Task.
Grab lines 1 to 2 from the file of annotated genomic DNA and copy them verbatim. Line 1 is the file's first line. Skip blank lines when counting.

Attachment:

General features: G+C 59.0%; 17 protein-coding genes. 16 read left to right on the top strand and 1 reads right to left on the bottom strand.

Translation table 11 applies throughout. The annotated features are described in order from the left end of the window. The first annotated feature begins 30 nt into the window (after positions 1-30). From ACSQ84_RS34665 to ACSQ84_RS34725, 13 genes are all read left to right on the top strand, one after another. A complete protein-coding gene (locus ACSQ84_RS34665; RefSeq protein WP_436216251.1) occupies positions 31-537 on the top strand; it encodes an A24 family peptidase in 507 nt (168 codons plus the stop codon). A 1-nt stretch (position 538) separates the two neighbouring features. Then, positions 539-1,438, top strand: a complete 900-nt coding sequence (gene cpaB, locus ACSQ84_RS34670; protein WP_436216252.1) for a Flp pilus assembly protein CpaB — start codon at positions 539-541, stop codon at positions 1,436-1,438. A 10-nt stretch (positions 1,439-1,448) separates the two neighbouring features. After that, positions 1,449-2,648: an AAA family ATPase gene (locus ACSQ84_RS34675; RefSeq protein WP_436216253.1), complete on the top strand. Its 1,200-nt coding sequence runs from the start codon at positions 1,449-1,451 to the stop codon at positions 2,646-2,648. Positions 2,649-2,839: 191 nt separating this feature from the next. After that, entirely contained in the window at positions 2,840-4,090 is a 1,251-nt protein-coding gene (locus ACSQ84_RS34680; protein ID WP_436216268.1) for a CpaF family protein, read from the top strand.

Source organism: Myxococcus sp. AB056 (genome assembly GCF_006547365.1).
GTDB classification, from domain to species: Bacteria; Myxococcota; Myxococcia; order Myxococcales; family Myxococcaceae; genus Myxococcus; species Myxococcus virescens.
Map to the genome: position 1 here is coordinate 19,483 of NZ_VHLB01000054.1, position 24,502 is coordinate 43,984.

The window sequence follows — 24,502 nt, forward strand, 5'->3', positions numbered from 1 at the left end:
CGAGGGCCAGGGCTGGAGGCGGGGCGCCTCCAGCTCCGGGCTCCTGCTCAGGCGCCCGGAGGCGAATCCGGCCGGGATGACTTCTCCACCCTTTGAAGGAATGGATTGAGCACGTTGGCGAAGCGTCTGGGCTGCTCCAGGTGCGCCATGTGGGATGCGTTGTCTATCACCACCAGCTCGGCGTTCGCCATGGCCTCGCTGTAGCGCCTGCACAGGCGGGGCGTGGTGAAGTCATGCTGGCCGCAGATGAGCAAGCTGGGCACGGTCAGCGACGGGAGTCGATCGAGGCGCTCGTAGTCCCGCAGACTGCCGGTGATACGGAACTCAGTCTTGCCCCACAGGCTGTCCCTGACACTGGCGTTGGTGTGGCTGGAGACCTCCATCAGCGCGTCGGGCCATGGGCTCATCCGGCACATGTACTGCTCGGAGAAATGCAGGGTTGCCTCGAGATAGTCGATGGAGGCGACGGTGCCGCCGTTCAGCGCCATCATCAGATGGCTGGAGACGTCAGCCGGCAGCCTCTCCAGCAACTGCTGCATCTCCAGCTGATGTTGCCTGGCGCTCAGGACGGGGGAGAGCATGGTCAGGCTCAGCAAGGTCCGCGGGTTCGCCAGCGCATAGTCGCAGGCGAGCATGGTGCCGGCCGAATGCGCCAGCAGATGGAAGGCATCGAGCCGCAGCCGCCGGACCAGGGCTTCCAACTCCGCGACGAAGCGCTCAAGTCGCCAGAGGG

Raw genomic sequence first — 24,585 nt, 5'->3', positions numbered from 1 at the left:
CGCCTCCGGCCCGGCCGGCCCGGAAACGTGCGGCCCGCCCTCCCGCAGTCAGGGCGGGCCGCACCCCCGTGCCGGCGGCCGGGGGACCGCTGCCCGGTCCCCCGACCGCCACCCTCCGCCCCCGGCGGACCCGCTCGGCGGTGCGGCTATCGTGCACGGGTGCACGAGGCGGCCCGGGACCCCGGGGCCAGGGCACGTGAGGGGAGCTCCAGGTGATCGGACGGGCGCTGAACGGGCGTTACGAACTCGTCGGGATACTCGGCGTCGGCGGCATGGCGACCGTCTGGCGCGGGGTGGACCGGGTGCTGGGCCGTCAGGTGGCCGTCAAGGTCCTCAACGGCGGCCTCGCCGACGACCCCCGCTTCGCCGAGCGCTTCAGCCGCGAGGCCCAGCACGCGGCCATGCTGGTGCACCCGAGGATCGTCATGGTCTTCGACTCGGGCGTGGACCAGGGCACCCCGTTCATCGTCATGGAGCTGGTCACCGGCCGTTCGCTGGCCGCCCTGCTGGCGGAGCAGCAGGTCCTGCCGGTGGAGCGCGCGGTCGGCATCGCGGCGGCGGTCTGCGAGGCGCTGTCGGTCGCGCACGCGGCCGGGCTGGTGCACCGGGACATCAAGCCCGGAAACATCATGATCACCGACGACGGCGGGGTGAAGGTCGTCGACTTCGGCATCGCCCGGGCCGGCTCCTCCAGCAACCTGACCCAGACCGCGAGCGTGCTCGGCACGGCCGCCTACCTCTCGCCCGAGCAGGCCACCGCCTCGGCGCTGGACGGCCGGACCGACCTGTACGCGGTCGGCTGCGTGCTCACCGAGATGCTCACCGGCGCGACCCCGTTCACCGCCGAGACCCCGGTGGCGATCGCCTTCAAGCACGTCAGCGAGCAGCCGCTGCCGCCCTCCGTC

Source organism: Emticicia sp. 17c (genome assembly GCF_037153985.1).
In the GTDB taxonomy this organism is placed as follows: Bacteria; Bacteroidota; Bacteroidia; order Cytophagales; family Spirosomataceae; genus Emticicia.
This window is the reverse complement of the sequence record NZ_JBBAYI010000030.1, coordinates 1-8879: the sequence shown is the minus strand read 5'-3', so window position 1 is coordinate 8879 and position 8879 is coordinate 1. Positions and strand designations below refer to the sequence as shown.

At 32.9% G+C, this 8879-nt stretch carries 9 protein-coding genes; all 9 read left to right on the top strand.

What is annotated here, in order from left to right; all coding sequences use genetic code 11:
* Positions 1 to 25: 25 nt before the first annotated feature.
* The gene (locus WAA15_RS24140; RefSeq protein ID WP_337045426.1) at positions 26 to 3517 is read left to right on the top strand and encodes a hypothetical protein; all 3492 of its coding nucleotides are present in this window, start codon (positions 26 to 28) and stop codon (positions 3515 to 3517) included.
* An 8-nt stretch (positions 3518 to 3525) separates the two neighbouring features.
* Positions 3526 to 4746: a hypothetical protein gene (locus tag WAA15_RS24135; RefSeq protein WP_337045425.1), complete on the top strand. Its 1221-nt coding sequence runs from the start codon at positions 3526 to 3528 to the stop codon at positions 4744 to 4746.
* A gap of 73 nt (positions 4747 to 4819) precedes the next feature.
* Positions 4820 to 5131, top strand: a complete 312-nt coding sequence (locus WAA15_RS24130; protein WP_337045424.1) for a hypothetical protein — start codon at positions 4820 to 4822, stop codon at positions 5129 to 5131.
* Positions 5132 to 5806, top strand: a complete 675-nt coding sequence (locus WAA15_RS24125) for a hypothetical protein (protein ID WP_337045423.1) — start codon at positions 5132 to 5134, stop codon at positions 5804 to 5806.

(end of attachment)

General features: G+C 59.0%; 17 protein-coding genes. 16 read left to right on the top strand and 1 reads right to left on the bottom strand.

Translation table 11 applies throughout. The annotated features are described in order from the left end of the window. The first annotated feature begins 30 nt into the window (after positions 1-30). From ACSQ84_RS34665 to ACSQ84_RS34725, 13 genes are all read left to right on the top strand, one after another. A complete protein-coding gene (locus ACSQ84_RS34665; RefSeq protein WP_436216251.1) occupies positions 31-537 on the top strand; it encodes an A24 family peptidase in 507 nt (168 codons plus the stop codon). A 1-nt stretch (position 538) separates the two neighbouring features. Then, positions 539-1,438, top strand: a complete 900-nt coding sequence (gene cpaB, locus ACSQ84_RS34670; protein WP_436216252.1) for a Flp pilus assembly protein CpaB — start codon at positions 539-541, stop codon at positions 1,436-1,438. A 10-nt stretch (positions 1,439-1,448) separates the two neighbouring features. After that, positions 1,449-2,648: an AAA family ATPase gene (locus ACSQ84_RS34675; RefSeq protein WP_436216253.1), complete on the top strand. Its 1,200-nt coding sequence runs from the start codon at positions 1,449-1,451 to the stop codon at positions 2,646-2,648. Positions 2,649-2,839: 191 nt separating this feature from the next. After that, entirely contained in the window at positions 2,840-4,090 is a 1,251-nt protein-coding gene (locus ACSQ84_RS34680; protein ID WP_436216268.1) for a CpaF family protein, read from the top strand.